pounds 2.50 for 4 pouches

"I didn't know you could mull white wine. I'm intrigued," said Amy Mason, speaking for most of the panel when presented with a kit sold specifically for this purpose. "For those who dare to be different," said Anthony Palmer. Both he and Corinna Poole approved of the addition of fruit juices to the mulling and thought the mix of citrus and cinnamon a refreshing alternative. However, Amy Mason could not see any difference in the mix of spices for red and white wine, as both comprise of cloves, cinnamon, allspice and nutmeg, and thought the addition of fruit juice the only novelty. Instructions for the Harrods Fruit Cup say that it should be served cold, but in the spirit of warming winter drinks the panel tasted both hot and cold. "It's like a warm Bucks Fizz," exclaimed Vanessa Wilson. The only tester who didn't take to the Fruit Cup was Amy Mason, who found it bitter, and complained that fruit juice spoiled the taste of the wine.

Cold, the Fruit Cup was judged less exciting and more like generic fruit punch. Reactions to the packaging were muted, and most testers found it unsuitable for a gift. "Boring packaging - is it By Appointment?" wondered Anthony Palmer. However, the final words went to Ronnie Elen, sampling the Fruit Cup as her sixth and last test bottle. "Words fail me. Please call me a cab immediately."


pounds 2.95 for 4 pouches

This glamorous-looking red bag containing four spice pouches won over everyone on the panel for being so festive and luxurious. "Lovely, lavish packaging, just what you want at Christmas," enthused Vanessa Wilson. "Imperious. Buy this one if keen to impress," agreed Anthony Palmer. The unbleached muslin bags were well made, and although testers were disappointed that the kit did not contain more of them, the results did not disappoint: "Wonderful smell, and the spices really pack a punch," said Vanessa Wilson, while Amy Mason thought that this had a true mulled wine aroma. Fortnum & Mason advises the addition of water and in the interests of fairness testers made two batches; one with added water and the other without. All agreed that the undiluted sample had the better flavour, described by Anthony Palmer, Ronnie Elen and Corinna Poole as "extremely moreish". "I could drink this all evening," said Vanessa Wilson. Anthony Palmer toasted the Fortnum & Mason kit for creating "the perfect mulled wine".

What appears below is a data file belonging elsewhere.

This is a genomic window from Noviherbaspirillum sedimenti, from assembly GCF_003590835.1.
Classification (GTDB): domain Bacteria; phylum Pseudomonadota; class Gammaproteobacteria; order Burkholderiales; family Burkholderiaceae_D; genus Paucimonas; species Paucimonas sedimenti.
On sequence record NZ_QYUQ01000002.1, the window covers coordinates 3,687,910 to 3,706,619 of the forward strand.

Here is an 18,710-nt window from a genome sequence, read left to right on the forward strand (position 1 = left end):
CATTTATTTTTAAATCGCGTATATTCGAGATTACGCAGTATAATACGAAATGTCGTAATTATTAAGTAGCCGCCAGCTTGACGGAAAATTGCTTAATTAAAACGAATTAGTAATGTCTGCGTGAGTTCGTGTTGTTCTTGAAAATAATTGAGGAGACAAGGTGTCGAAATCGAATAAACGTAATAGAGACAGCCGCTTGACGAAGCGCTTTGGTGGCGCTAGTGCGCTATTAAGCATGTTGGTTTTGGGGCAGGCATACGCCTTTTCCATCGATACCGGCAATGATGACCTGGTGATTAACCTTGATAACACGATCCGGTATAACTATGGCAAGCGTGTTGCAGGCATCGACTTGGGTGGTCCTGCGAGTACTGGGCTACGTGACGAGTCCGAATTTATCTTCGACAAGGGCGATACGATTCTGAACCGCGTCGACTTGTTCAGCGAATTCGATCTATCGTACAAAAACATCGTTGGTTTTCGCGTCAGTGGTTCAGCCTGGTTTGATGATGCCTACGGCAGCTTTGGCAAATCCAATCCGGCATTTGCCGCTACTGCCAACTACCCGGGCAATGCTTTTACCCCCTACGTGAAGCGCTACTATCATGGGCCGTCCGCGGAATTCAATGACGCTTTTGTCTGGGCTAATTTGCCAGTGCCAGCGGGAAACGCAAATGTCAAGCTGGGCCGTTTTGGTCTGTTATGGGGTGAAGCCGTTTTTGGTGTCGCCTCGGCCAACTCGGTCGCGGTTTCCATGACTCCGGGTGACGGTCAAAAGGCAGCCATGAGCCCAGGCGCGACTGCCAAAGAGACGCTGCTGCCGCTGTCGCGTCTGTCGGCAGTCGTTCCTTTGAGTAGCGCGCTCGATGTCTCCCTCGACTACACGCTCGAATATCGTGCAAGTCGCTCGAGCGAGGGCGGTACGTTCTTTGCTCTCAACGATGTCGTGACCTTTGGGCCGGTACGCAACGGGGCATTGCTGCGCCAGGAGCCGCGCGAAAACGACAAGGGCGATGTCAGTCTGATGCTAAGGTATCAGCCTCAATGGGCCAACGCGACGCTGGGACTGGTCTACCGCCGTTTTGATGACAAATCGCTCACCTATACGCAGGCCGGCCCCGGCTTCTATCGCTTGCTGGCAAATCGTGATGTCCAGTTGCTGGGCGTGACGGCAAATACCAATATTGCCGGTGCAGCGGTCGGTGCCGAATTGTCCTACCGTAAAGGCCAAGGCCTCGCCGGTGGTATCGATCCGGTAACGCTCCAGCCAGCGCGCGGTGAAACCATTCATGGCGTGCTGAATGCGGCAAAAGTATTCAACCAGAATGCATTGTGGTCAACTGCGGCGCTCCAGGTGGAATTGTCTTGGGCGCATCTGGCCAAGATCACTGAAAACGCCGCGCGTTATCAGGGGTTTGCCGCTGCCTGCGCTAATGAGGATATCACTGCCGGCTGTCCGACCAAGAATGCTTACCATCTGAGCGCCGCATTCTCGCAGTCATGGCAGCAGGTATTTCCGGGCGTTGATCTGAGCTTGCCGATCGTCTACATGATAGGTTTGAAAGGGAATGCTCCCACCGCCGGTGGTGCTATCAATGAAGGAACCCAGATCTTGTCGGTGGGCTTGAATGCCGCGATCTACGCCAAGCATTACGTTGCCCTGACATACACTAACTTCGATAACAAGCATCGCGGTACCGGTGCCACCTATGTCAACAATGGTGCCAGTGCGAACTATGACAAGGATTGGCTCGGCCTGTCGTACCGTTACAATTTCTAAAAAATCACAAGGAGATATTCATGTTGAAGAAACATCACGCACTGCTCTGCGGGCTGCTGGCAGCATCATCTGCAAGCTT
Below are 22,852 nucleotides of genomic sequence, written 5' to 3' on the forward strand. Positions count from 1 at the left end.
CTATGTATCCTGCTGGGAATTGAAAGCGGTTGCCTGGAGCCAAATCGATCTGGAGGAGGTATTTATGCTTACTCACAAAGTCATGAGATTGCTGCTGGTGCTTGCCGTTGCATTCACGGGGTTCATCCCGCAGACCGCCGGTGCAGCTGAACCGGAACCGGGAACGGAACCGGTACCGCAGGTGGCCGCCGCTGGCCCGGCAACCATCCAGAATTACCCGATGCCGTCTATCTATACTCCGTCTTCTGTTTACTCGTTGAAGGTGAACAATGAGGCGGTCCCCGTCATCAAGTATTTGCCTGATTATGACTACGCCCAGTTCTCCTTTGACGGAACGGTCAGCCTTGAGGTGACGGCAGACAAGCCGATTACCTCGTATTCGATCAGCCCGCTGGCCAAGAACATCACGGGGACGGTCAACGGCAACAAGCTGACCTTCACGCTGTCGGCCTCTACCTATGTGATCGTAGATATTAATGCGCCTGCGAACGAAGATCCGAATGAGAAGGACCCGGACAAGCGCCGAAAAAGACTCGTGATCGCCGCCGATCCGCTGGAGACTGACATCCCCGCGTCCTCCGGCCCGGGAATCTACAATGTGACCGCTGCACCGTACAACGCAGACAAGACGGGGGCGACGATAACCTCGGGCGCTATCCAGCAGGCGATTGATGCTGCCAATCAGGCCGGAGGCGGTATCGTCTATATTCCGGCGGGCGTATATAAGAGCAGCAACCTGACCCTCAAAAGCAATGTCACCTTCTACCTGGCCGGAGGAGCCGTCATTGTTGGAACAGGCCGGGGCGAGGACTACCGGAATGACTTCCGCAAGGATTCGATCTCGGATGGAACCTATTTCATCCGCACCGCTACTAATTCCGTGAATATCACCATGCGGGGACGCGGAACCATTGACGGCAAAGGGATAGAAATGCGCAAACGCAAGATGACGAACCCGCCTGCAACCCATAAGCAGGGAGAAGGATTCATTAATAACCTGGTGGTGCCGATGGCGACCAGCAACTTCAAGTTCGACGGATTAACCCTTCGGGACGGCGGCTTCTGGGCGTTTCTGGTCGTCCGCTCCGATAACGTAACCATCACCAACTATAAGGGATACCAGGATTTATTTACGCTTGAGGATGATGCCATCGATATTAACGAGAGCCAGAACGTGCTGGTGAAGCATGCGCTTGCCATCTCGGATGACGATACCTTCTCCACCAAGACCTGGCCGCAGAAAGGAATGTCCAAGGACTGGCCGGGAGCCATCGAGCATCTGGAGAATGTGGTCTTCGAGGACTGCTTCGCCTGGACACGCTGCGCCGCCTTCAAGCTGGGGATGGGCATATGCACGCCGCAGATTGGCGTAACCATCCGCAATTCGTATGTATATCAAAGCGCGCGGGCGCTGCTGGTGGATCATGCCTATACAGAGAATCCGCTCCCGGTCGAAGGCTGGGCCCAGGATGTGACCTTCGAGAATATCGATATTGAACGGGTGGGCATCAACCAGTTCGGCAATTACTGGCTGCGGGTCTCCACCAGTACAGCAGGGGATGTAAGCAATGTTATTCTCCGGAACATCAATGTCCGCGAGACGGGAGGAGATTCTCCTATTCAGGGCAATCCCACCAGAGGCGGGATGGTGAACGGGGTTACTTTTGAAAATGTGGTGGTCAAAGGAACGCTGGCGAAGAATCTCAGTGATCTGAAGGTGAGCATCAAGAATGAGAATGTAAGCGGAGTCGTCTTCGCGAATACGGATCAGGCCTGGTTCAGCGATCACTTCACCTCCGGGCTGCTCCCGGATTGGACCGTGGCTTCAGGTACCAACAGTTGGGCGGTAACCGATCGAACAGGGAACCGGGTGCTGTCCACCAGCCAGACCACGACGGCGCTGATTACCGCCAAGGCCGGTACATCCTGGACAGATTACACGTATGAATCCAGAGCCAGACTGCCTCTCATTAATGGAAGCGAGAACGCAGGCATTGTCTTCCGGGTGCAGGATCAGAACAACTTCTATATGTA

pounds 2.95 for 10 sachets

Tradition and convenience are blended in this Culpeper mulled wine kit, with spice "tea-bags" (in impressively copious numbers) replacing the usual muslin bags. The packaging was described as "distinctive" by Anthony Palmer, who thought the envelope would be easy to post. A tempting, potent smell pleased the testers with its interesting blend of spices - Corinna Poole thought she detected cardamom. Vanessa Wilson, however, thought they gave off an aroma of spicy PG Tips, which put her off the idea of giving them as a present. Despite such curiosities, the kit produced a drink universally agreed to be richly flavoured. "Delicious!" exclaimed Corinna Poole and Vanessa Wilson. Anthony Palmer was convinced that it would appeal to all palates. The wine improves in taste as it cools, attaining perfect spiciness after five minutes, according to Amy Mason. Although mixed reactions about the appearance of its packaging prevented this kit from sweeping the board, the panel placed it as our forerunner in the test for those who favour content over style.


Fortnum & Mason order line, 0845 300 1707; Harrods Fruit Cup from Harrods wine department (0171 730 1234); Bay Tree Traditional Mulled Wine Bundles from Selfridges (0171 629 1234) and Harvey Nichols Food Hall (0171 235 5000); Lomer Spiced Mulled Wine Bundles from Selfridges; Culpeper enquiries and order line, 01223 894 054; Sainsbury's Infusion Pouches available from most Sainsbury's stores.